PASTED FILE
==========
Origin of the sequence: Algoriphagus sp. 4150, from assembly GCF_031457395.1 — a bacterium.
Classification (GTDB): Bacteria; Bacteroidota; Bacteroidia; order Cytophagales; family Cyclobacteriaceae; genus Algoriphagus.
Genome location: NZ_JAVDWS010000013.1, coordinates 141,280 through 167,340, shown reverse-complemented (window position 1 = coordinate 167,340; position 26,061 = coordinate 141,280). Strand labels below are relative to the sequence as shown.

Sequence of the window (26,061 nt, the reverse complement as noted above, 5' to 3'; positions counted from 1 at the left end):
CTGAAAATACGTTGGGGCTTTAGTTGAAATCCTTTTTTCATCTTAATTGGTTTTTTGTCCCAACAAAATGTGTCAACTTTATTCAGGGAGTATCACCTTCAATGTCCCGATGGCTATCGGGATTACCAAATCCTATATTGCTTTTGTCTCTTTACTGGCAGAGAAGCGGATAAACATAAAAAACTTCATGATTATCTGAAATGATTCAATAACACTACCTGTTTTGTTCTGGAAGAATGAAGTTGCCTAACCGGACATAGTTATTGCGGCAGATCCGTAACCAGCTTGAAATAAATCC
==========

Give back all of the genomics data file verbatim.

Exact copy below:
Origin of the sequence: Algoriphagus sp. 4150, from assembly GCF_031457395.1 — a bacterium.
Classification (GTDB): Bacteria; Bacteroidota; Bacteroidia; order Cytophagales; family Cyclobacteriaceae; genus Algoriphagus.
Genome location: NZ_JAVDWS010000013.1, coordinates 141,280 through 167,340, shown reverse-complemented (window position 1 = coordinate 167,340; position 26,061 = coordinate 141,280). Strand labels below are relative to the sequence as shown.

Sequence of the window (26,061 nt, the reverse complement as noted above, 5' to 3'; positions counted from 1 at the left end):
CTGAAAATACGTTGGGGCTTTAGTTGAAATCCTTTTTTCATCTTAATTGGTTTTTTGTCCCAACAAAATGTGTCAACTTTATTCAGGGAGTATCACCTTCAATGTCCCGATGGCTATCGGGATTACCAAATCCTATATTGCTTTTGTCTCTTTACTGGCAGAGAAGCGGATAAACATAAAAAACTTCATGATTATCTGAAATGATTCAATAACACTACCTGTTTTGTTCTGGAAGAATGAAGTTGCCTAACCGGACATAGTTATTGCGGCAGATCCGTAACCAGCTTGAAATAAATCC